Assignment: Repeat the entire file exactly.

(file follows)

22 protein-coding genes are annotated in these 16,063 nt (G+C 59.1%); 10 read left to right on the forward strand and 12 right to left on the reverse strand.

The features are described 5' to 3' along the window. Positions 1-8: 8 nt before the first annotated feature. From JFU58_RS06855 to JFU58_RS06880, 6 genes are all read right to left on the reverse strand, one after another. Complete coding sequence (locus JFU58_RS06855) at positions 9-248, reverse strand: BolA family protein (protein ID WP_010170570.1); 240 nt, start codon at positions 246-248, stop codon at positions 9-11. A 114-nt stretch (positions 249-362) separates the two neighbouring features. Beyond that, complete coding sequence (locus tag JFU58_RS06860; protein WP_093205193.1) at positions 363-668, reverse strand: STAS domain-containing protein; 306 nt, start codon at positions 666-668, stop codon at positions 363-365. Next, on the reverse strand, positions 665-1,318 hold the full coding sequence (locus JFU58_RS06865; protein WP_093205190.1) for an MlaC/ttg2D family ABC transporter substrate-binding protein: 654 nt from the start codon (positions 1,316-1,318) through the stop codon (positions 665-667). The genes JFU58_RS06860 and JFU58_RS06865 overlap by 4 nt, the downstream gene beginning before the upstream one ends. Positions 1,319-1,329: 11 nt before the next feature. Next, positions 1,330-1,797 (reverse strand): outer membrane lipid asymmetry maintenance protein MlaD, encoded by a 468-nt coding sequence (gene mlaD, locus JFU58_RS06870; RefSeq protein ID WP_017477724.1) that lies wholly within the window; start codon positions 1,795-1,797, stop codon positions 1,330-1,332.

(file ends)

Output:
22 protein-coding genes are annotated in these 16,063 nt (G+C 59.1%); 10 read left to right on the forward strand and 12 right to left on the reverse strand.

The features are described 5' to 3' along the window. Positions 1-8: 8 nt before the first annotated feature. From JFU58_RS06855 to JFU58_RS06880, 6 genes are all read right to left on the reverse strand, one after another. Complete coding sequence (locus JFU58_RS06855) at positions 9-248, reverse strand: BolA family protein (protein ID WP_010170570.1); 240 nt, start codon at positions 246-248, stop codon at positions 9-11. A 114-nt stretch (positions 249-362) separates the two neighbouring features. Beyond that, complete coding sequence (locus tag JFU58_RS06860; protein WP_093205193.1) at positions 363-668, reverse strand: STAS domain-containing protein; 306 nt, start codon at positions 666-668, stop codon at positions 363-365. Next, on the reverse strand, positions 665-1,318 hold the full coding sequence (locus JFU58_RS06865; protein WP_093205190.1) for an MlaC/ttg2D family ABC transporter substrate-binding protein: 654 nt from the start codon (positions 1,316-1,318) through the stop codon (positions 665-667). The genes JFU58_RS06860 and JFU58_RS06865 overlap by 4 nt, the downstream gene beginning before the upstream one ends. Positions 1,319-1,329: 11 nt before the next feature. Next, positions 1,330-1,797 (reverse strand): outer membrane lipid asymmetry maintenance protein MlaD, encoded by a 468-nt coding sequence (gene mlaD, locus JFU58_RS06870; RefSeq protein ID WP_017477724.1) that lies wholly within the window; start codon positions 1,795-1,797, stop codon positions 1,330-1,332.